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Old 08-27-2008   #1
Denver, Colorado
Paddling Since: 2004
Join Date: Apr 2004
Posts: 3,097
truck bed liner on creekboat hull???

Doing my annual "I broke my creekboat and what do I do" planning.

This time of year I get some crazy ideas for an unbreakable creekboat. Anybody ever try to put a truck bed liner type material on the bottom of a creekboat? You would essentially make a thicker hull that could potentially take a beating or even crack without cracking the main kayak hull. The thread about "expedition layup" boats that would be more heavy duty and withstand abuse got me thinking about this.

It got me thinking that there are two issues 1) watertight so you don't sink and 2) structural support and strength so you can take rock hits and abuse. It seems to me that a thin layer of plastic in the current boats doesn't do a good enough job at doing both jobs. I've tried making the boat waterproof with bitchithane, but once the boat starts cracking it seems to keep going regardless of how I drill it out or what I do to try and stop the crack. My next thought was to make a tougher hull.

I spoke with a truck bed liner guy and he told me he never thought of this application, but they do spray ons for motorboat hulls. Weight could be an issue, but they can spray on 1/8th inch think or potentially thinner.


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Old 08-27-2008   #2
freexbiker's Avatar
B.F.E., Wyoming
Join Date: Jul 2005
Posts: 907
Shoot find someone with a broken boat( or one of your own) Take it down there and then go take it on the mankiest creeks you know of.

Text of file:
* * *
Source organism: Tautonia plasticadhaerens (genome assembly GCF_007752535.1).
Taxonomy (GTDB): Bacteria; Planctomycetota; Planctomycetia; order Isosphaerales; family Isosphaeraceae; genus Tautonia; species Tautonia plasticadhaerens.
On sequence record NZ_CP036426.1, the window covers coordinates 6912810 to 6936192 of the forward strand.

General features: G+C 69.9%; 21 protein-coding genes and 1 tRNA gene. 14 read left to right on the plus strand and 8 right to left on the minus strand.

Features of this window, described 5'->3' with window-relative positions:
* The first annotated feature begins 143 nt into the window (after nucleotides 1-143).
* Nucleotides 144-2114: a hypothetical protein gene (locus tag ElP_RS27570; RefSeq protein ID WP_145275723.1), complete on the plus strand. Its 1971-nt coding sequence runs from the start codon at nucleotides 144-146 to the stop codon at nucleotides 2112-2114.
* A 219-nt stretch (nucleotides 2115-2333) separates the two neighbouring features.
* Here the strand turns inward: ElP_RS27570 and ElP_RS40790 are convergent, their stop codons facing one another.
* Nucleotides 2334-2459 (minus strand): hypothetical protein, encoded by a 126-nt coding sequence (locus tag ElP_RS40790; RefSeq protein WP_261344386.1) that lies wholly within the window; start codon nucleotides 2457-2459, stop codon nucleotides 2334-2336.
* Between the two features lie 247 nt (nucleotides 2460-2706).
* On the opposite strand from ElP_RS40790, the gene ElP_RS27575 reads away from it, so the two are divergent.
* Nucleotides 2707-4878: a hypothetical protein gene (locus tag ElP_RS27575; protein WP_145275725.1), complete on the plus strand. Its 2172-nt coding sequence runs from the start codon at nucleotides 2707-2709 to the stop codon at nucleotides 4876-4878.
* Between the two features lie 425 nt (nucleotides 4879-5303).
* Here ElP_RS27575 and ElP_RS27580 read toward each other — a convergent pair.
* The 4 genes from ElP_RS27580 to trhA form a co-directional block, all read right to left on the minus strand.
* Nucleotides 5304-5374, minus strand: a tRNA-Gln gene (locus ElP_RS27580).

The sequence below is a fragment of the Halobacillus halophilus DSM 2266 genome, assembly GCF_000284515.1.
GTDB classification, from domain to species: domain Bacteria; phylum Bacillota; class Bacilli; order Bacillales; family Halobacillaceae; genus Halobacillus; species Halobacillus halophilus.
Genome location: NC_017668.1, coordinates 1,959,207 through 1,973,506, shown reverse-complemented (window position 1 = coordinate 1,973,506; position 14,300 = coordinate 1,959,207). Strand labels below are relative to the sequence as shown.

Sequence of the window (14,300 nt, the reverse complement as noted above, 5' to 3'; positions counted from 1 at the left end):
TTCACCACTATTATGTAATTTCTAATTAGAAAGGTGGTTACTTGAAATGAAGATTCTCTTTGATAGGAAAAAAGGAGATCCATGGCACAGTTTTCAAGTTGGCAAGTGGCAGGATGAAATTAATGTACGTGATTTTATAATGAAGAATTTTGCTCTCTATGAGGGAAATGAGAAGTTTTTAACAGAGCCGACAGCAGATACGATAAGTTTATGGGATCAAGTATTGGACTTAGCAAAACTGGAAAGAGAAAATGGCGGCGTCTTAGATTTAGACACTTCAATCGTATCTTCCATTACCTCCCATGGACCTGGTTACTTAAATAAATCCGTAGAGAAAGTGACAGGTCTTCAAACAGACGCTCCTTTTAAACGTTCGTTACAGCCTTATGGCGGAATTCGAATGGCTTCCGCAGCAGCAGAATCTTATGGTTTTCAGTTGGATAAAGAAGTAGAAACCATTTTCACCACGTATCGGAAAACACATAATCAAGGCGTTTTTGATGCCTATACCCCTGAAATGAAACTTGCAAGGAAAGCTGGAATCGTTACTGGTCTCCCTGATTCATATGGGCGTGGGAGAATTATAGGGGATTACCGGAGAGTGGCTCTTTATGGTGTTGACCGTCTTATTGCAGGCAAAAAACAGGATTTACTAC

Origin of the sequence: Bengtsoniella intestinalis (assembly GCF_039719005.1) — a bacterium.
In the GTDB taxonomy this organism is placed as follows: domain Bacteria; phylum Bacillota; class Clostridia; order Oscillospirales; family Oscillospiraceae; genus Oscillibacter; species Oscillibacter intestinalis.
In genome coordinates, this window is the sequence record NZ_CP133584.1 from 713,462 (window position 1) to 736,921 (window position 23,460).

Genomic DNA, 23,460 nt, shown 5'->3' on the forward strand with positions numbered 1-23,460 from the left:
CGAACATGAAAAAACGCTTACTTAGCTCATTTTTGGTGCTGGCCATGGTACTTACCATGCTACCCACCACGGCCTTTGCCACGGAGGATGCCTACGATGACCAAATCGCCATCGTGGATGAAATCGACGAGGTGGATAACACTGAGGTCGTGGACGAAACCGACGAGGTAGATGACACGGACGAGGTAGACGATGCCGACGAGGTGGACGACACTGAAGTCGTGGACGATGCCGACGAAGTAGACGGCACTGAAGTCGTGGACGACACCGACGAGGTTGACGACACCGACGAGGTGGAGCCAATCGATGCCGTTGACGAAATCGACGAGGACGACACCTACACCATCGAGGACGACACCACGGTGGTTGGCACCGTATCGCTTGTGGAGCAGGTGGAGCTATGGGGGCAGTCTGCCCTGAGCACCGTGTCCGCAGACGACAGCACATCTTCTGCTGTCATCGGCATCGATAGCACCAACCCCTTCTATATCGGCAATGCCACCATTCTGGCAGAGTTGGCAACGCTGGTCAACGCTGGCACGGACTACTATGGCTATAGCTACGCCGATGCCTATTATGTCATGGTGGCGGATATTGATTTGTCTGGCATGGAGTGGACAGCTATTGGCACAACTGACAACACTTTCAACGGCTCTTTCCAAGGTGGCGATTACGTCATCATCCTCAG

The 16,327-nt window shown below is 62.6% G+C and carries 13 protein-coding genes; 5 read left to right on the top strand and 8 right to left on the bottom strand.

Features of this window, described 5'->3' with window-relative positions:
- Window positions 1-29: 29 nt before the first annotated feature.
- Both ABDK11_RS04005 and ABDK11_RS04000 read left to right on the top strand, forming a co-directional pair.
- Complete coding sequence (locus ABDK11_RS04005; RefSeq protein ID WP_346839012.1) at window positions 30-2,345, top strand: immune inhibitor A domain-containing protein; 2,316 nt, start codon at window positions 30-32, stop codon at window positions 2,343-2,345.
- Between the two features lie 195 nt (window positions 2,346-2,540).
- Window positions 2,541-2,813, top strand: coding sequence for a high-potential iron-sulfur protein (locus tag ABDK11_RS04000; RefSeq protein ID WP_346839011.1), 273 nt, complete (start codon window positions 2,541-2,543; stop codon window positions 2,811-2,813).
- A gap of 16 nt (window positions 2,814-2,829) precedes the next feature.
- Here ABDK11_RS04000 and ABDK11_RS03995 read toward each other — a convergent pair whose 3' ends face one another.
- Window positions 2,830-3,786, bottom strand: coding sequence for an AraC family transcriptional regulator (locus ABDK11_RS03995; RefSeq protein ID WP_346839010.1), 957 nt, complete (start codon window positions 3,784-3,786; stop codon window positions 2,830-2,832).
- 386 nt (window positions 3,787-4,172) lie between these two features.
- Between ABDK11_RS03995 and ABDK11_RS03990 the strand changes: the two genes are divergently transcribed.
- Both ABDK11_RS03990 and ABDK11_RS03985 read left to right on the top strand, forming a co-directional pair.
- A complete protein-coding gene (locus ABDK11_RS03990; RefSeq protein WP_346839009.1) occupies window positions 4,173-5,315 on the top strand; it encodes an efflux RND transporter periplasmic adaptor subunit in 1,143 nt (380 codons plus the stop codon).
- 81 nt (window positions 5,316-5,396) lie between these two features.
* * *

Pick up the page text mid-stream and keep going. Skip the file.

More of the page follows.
Just think of it like product testing
It would also solve the problem of wondering if it is water tight...
To me it seems like a brilliant idea

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Old 08-27-2008   #3
niwot, Colorado
Paddling Since: 1978
Join Date: Mar 2007
Posts: 96
but will it stick

There are probably many others more qualified than myself to respond, but I've alway heard that this stuff won't stick to polypro due to the near constant outgas of this material. I came close to trying this (still might- I have hard plastic tubes that I could use as test patches) but again, as tough as the material is, I don't think it will bond with the material.
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Old 08-27-2008   #4
Aspen, Colorado
Paddling Since: 1994
Join Date: Apr 2008
Posts: 377
I have patched cracked boats a couple of ways, but always on the inside of the hull since rocks will scrape anything off the bottom. After roughing up the plastic, liberally apply Marine Goop about five inches around the crack. Then lay down fiberglass cloth followed by more Goop. The Fiberglass cloth gives the patch strength while remaining flexible. An electrical coating called Scotchcote works well also. I have also glued rubber from cut up heavy duty motorcycle tubes (3/16" thick") over the cracks on the inside. They are way stronger than bituthane and contact cement has better adhesion. If you are worried about appearance you can try plastic welding before patching, but any large crack will reappear. I like the liner idea, but I just do not know how it adheres and if it resists splitting. I second freexbiker's idea.
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Old 08-27-2008   #5
Dave Frank's Avatar
Boulder, Colorado
Paddling Since: 1995
Join Date: Oct 2003
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Nice try. Maybe there is a different primer or prep, that might work, but it doesn't take in the normal fashion. Might be due to off gassing, as said above.